Standard & Poor's on Monday cut Venezuela's debt rating by one step citing the impact of the oil price plunge on government finances.
S&P said the government has failed to address growing economic challenges, leaving it with few politically viable policy options to restore growth and rebuild foreign reserves.
S&P lowered the country's sovereign rating to CCC, a rating deep in junk bond territory that denotes that the country has a significant risk of not being able to pay its debts.
"Although to date the government has prioritized external debt servicing over current expenditure, we believe pressure is growing for the government to reschedule some of its market debt or undertake a liability management operation to refinance some of its maturing debt over the next year or two," S&P said.
Venezuela’s economy, dependent on crude oil exports yet struggling for years under poor management, has been hit hard by the 50 percent fall in oil prices since mid-2014.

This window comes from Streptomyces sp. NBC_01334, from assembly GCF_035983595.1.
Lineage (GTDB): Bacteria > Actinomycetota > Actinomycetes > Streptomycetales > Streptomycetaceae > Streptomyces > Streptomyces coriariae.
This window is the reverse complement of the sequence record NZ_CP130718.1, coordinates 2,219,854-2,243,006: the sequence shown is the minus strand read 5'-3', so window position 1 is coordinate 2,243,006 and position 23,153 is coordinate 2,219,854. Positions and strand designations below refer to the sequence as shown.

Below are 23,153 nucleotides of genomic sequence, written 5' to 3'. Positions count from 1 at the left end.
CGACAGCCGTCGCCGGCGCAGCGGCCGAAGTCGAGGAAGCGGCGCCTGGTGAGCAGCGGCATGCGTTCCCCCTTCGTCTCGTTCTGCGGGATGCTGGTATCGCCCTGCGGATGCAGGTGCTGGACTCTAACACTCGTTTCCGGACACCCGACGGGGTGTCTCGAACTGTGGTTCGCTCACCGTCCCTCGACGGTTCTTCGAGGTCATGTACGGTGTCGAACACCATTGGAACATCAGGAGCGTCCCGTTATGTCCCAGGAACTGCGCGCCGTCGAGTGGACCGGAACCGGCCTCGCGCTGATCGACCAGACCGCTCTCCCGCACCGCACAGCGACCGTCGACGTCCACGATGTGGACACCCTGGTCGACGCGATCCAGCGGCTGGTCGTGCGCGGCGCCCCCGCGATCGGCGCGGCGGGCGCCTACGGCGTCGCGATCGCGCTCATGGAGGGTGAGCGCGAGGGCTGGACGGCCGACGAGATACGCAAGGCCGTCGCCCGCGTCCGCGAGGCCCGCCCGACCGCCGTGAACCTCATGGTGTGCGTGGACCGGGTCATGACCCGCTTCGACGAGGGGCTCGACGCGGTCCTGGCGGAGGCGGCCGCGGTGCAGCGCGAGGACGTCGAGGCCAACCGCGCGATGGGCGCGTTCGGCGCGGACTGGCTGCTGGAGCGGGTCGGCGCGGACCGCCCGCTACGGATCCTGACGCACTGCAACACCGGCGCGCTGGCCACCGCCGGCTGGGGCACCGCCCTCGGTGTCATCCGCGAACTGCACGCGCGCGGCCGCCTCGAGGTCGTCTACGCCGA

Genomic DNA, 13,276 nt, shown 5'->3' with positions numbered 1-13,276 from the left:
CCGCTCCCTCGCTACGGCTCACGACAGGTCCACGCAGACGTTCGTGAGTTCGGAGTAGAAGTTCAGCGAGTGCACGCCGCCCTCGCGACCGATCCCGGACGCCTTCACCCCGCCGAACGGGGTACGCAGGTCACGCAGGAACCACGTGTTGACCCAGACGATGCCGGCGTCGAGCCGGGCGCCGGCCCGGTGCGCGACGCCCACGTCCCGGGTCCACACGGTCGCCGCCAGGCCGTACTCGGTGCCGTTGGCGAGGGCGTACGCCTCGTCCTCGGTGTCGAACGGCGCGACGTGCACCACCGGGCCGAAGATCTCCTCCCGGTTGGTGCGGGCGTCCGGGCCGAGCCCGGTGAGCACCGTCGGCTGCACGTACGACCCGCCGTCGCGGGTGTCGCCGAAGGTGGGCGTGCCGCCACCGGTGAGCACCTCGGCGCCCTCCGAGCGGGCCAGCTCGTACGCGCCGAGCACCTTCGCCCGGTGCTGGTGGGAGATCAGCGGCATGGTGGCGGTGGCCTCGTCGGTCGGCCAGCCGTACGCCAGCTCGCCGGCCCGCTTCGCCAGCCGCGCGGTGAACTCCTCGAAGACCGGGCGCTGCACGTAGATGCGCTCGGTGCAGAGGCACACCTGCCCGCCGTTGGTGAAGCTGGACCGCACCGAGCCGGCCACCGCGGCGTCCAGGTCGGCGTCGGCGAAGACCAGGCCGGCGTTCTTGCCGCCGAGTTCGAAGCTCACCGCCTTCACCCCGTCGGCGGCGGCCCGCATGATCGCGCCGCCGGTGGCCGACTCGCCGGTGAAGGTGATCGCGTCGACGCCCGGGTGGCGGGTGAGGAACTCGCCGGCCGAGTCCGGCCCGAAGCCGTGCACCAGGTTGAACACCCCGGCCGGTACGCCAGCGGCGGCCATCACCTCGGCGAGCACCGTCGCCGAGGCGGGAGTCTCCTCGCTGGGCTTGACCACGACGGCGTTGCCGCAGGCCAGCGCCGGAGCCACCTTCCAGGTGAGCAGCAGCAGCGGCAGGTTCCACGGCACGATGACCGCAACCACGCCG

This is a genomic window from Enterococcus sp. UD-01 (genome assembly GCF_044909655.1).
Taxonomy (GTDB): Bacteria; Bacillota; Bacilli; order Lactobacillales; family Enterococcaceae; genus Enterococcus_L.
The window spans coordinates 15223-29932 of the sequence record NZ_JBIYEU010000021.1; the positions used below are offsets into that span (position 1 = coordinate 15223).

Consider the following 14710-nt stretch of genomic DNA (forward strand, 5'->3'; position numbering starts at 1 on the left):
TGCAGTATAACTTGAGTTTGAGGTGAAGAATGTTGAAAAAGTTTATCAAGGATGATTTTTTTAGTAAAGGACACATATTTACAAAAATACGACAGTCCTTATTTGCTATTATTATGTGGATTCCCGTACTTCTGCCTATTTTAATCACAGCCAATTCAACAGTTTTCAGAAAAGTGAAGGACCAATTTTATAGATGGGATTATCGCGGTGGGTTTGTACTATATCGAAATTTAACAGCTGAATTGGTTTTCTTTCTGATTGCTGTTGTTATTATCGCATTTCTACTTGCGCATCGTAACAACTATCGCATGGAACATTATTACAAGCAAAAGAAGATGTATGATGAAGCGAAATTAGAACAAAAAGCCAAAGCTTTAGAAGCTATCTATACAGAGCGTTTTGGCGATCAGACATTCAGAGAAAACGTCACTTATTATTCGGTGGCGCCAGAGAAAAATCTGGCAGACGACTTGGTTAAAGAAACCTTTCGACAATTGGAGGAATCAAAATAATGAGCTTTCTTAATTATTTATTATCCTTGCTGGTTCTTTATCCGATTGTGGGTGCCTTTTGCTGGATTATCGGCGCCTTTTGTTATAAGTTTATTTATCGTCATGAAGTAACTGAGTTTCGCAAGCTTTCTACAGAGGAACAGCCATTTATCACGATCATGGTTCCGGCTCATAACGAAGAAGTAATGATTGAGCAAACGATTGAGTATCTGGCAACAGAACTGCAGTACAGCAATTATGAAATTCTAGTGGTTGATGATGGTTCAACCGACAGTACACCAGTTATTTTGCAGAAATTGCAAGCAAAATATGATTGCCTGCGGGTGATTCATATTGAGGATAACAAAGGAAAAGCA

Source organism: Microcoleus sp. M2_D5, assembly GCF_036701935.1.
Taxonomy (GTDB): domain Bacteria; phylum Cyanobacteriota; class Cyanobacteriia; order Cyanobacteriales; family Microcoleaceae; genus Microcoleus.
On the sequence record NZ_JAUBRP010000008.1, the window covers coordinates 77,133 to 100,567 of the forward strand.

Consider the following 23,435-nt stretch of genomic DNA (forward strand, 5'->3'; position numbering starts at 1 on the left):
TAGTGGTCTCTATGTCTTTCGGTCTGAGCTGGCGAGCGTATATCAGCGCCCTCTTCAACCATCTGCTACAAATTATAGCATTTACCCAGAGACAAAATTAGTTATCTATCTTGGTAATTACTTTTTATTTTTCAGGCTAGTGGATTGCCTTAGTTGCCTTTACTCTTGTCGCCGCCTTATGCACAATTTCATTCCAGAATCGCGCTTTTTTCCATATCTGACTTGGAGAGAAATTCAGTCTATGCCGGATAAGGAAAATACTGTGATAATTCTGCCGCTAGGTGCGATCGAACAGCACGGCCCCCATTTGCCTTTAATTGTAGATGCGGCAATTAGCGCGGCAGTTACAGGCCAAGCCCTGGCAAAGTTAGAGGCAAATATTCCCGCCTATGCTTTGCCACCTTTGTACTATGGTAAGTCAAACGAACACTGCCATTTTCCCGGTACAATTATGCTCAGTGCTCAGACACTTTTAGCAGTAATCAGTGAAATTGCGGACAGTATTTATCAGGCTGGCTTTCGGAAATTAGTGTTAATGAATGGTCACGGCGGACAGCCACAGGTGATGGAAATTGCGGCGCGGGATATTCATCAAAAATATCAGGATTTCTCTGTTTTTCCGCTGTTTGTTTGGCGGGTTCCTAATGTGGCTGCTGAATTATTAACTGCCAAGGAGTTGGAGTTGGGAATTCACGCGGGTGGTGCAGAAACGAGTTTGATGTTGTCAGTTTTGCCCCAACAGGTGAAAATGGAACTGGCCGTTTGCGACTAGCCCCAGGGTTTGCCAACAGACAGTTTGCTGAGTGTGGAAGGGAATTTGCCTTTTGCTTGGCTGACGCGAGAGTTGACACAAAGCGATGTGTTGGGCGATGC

The economy shrunk by 4.4 percent last year and could further contract 7.0 this year, according to S&P.
"Economic recession, high inflation, and growing shortages have weakened public support for the government, likely reducing its political room to introduce difficult corrective economic measures that would improve its external liquidity position," S&P said.
S&P appended a "negative outlook" on its rating, implying the possibility of a further downgrade.
"The government may not be able to implement adjustment measures (such as a devaluation or fiscal adjustment) effectively because of the growing social and political discontent and disagreements within the government coalition," it said.
"Failure to act in time to diminishing liquidity could lead to a downgrade."